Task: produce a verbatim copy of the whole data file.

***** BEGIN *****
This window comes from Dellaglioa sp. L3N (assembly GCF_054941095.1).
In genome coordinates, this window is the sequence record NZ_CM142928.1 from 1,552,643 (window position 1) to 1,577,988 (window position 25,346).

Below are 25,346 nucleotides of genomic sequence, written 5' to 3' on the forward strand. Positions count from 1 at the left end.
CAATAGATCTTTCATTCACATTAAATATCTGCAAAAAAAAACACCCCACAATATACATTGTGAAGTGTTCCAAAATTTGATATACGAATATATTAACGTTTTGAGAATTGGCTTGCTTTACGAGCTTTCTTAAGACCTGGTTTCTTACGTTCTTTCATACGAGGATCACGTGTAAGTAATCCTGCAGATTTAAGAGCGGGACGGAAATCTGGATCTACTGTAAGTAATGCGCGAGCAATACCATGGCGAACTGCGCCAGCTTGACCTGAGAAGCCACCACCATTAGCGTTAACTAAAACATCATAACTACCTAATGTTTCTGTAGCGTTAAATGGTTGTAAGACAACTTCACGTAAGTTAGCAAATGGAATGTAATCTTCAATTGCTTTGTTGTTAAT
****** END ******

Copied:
This window comes from Dellaglioa sp. L3N (assembly GCF_054941095.1).
In genome coordinates, this window is the sequence record NZ_CM142928.1 from 1,552,643 (window position 1) to 1,577,988 (window position 25,346).

Below are 25,346 nucleotides of genomic sequence, written 5' to 3' on the forward strand. Positions count from 1 at the left end.
CAATAGATCTTTCATTCACATTAAATATCTGCAAAAAAAAACACCCCACAATATACATTGTGAAGTGTTCCAAAATTTGATATACGAATATATTAACGTTTTGAGAATTGGCTTGCTTTACGAGCTTTCTTAAGACCTGGTTTCTTACGTTCTTTCATACGAGGATCACGTGTAAGTAATCCTGCAGATTTAAGAGCGGGACGGAAATCTGGATCTACTGTAAGTAATGCGCGAGCAATACCATGGCGAACTGCGCCAGCTTGACCTGAGAAGCCACCACCATTAGCGTTAACTAAAACATCATAACTACCTAATGTTTCTGTAGCGTTAAATGGTTGTAAGACAACTTCACGTAAGTTAGCAAATGGAATGTAATCTTCAATTGCTTTGTTGTTAAT